Although therapeutic hypothermia for cardiac arrest survivors has been shown to improve neurologically intact survival, optimal methods to ensure controlled induction and maintenance of cooling are not clearly established. Precise temperature control is important to evaluate because unintentional overcooling below the consensus target range of 32–34°C may place the patient at risk for serious complications. We sought to measure the prevalence of overcooling (<32°C) in postarrest survivors receiving primarily noninvasive cooling.
Retrospective chart review of postarrest patients.
Three large teaching hospitals.
Cardiac arrest survivors receiving therapeutic hypothermia.
Charts were reviewed if primarily surface cooling was used with a target temperature goal between 32°C and 34°C.
Of the 32 cases reviewed, overcooling lasting for >1 hr was identified as follows: 20 of 32 patients (63%) reached temperatures of <32°C, 9 of 32 (28%) reached temperatures of <31°C, and 4 of 32 (13%) reached temperatures of <30°C. Of those with overcooling of <32°C, 6 of 20 (30%) survived to hospital discharge, whereas of those without overcooling, 7 of 12 (58%) survived to hospital discharge (p = not significant).
The majority of the cases reviewed demonstrated unintentional overcooling below target temperature. Improved mechanisms for temperature control are required to prevent potentially deleterious complications of more profound hypothermia.
From the Sections of Emergency Medicine (RMM, LBB, TLVH) and Pulmonary and Critical Care (GAS), University of Chicago Hospitals Emergency Resuscitation Center, Chicago, IL; the Department of Emergency Medicine, Virginia Commonwealth University Health System, Richmond, VA (MAP, MEHO); the Department of Anesthesia and Intensive Care Medicine, Southmead Hospital North Bristol NHS Trust, Bristol, UK (JS); and the Department of Emergency Medicine, University of Pennsylvania, Philadelphia, PA (BSA). Dr. Abella has received research funding from the National Heart, Lung and Blood Institute, Philips Medical Systems, and Laerdal Medical Corp. and has received speaking honoraria from Alsius Corp., Philips Medical Systems, and Laerdal Medical Corp. Dr. Becker has received grants or research support from National Institutes of Health (NIH), Philips Medical Systems, Laerdal Medical Corp., and Alsius Corp. He is a consultant for Abbott Laboratories and Philips Medical Systems; holds patents (issued and pending) on hypothermia induction devices and methods; is inventor and equity partner in Cold Core Therapeutics LLC; and is a special government employee on the Food and Drug Administration CPR Device Panel. For the American Heart Association (AHA), he is past chair of the Cardiopulmonary, Perioperative, and Critical Care Council, a member of the Basic Life Support Subcommittee, chair of the Research Working Group on Emergency Cardiovascular Care, and director of the Resuscitation Science Symposium 2005. Dr. Vanden Hoek has received grants or research support from the NIH and Department of Defense, Office of Naval Research; holds patents (issued and pending) on hypothermia induction devices and methods; is inventor and equity partner in Cold Core Therapeutics LLC. For the AHA, he is current chair of the ACLS Committee and member of the Airway Task Force. The remaining authors have not disclosed any potential conflicts.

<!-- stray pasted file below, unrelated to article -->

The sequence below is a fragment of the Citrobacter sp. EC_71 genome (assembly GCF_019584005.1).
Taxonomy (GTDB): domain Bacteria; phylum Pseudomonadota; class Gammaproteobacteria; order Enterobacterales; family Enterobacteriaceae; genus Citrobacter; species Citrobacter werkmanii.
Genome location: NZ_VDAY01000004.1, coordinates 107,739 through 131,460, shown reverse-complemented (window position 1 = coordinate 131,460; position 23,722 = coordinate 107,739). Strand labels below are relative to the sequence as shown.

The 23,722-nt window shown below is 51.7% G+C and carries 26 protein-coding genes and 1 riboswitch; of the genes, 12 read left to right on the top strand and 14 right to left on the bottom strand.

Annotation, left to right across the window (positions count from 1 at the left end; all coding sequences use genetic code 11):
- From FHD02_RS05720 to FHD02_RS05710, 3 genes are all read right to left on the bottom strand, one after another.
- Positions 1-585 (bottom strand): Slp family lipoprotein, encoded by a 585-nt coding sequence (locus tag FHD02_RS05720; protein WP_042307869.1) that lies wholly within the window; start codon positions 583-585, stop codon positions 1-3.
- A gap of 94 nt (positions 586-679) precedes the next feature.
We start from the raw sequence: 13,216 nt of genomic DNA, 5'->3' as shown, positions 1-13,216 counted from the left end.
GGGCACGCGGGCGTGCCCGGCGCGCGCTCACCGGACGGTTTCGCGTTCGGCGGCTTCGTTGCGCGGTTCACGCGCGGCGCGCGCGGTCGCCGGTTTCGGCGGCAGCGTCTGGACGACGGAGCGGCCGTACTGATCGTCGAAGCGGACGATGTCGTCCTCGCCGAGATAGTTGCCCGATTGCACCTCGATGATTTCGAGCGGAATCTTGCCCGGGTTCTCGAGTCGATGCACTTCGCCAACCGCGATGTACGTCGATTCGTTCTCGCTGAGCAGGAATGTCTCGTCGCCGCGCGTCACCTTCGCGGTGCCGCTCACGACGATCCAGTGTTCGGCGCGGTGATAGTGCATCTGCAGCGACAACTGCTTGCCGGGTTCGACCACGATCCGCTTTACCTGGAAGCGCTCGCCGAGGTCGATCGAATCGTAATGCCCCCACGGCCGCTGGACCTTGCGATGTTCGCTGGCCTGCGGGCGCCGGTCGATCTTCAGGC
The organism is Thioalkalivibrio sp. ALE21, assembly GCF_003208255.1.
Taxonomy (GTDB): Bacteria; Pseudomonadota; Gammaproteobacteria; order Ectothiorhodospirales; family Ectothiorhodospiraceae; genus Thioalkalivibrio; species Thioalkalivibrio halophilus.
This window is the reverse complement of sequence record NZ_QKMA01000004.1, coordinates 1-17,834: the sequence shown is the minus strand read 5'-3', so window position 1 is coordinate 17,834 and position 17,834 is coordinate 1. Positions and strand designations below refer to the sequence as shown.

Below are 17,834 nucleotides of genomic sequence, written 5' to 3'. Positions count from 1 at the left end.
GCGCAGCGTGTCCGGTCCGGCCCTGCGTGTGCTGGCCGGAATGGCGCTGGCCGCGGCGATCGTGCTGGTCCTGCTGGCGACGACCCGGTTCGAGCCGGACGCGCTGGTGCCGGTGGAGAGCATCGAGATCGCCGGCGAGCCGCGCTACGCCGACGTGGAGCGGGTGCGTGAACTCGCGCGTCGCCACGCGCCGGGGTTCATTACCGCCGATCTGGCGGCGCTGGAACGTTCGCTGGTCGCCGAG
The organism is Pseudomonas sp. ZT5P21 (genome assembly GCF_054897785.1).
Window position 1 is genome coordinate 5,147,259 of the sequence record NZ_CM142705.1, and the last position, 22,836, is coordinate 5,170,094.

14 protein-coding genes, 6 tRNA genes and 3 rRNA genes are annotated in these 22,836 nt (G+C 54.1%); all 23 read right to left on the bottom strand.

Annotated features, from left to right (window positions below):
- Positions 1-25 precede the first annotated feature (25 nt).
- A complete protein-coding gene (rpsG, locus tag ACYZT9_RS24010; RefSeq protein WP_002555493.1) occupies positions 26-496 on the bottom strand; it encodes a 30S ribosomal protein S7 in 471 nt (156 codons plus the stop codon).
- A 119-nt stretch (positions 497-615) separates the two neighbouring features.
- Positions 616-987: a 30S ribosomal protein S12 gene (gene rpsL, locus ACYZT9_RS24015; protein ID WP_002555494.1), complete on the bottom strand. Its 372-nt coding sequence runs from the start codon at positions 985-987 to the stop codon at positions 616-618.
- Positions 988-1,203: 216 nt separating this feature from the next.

Supported, in part, by the University of Chicago Emergency Resuscitation Center, Chicago, IL, and Philips Medical Services Fellowship Training Grant, Seattle, WA.